10 Songs

EDITORS’ NOTES

By assembling as many ramshackle parts together as possible, “Jealousy” becomes a highlight of an album filled with them. The synths are sparse, the rhythms are basic, the vocal a fragile falsetto, and a harmonica interjects weakly into the mix, all creating a magical playground. It’s a blueprint for how much of Physiques’ unusual power comes together. Even the sturdier-sounding “Hot Fruit” consists of instrumentation that could blow over in a mild windstorm. On their second album, however, the band are about energy and enthusiasm and an eclectic love of pop music that sticks joyous backing vocals in the weirdest places and melodies that sometimes sound like a game of cat and mouse. Produced by Deerhoof’s Greg Saunier, Physiques began as incomplete sketches that were developed through improvisation, revision, and magic, expressing frontman Steven Reker’s love for avant-garde and pop art. Clearly, Jen Goma’s vocals further add to the tonal palette and the sense of wild abandon and wonder. Bandmates James Rickman and Booker Stardrum and a variety of guests (including former band member Ian Chang on drums) fill out the ranks.

EDITORS’ NOTES

By assembling as many ramshackle parts together as possible, “Jealousy” becomes a highlight of an album filled with them. The synths are sparse, the rhythms are basic, the vocal a fragile falsetto, and a harmonica interjects weakly into the mix, all creating a magical playground. It’s a blueprint for how much of Physiques’ unusual power comes together. Even the sturdier-sounding “Hot Fruit” consists of instrumentation that could blow over in a mild windstorm. On their second album, however, the band are about energy and enthusiasm and an eclectic love of pop music that sticks joyous backing vocals in the weirdest places and melodies that sometimes sound like a game of cat and mouse. Produced by Deerhoof’s Greg Saunier, Physiques began as incomplete sketches that were developed through improvisation, revision, and magic, expressing frontman Steven Reker’s love for avant-garde and pop art. Clearly, Jen Goma’s vocals further add to the tonal palette and the sense of wild abandon and wonder. Bandmates James Rickman and Booker Stardrum and a variety of guests (including former band member Ian Chang on drums) fill out the ranks.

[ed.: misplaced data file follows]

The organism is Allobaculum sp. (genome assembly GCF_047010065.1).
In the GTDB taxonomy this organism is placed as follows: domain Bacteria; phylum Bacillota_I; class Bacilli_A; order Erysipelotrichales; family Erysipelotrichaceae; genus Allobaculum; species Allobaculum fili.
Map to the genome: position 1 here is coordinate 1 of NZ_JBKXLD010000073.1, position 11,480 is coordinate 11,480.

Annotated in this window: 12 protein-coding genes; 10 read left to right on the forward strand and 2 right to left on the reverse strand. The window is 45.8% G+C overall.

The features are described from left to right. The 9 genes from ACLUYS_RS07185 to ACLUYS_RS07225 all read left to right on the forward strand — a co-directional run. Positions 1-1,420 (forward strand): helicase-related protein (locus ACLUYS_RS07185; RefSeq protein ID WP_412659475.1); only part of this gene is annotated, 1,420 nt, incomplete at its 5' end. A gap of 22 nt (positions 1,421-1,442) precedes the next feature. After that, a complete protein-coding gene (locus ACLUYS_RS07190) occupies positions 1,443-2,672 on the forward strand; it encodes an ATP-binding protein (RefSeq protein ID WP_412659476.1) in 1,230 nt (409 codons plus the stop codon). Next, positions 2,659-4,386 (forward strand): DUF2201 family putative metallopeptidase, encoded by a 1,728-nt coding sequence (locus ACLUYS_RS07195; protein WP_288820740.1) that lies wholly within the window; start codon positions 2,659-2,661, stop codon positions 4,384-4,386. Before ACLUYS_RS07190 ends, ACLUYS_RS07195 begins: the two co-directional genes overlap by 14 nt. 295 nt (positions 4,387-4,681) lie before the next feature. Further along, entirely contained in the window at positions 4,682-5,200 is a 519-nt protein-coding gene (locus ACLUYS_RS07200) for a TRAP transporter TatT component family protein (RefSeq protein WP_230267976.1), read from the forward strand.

TITLE TIME
3:05
3:31
3:37
3:26
2:54
3:47
3:00
3:23
3:32
3:41

About People Get Ready

Formed in 2009 by Steven Reker and Luke Fasano (of Yeasayer), People Get Ready began as a project conceived by the pair as a way to merge the worlds of contemporary dance performance and indie rock. Based out of New York City, the pair initially cut their teeth with a series of performances based on material Reker had written during his time spent touring as a live guitarist for David Byrne. The following year, Reker recruited Jen Goma and James Rickman to fill out the lineup, and after another series of successful performances at the Kitchen in New York, the quartet released a self-titled EP as well as the companion remix EP, Rusty Greg Jherek Luke, on Quite Scientific. Their eponymous full-length debut, People Get Ready, arrived the following year on Brassland. ~ Gregory Heaney

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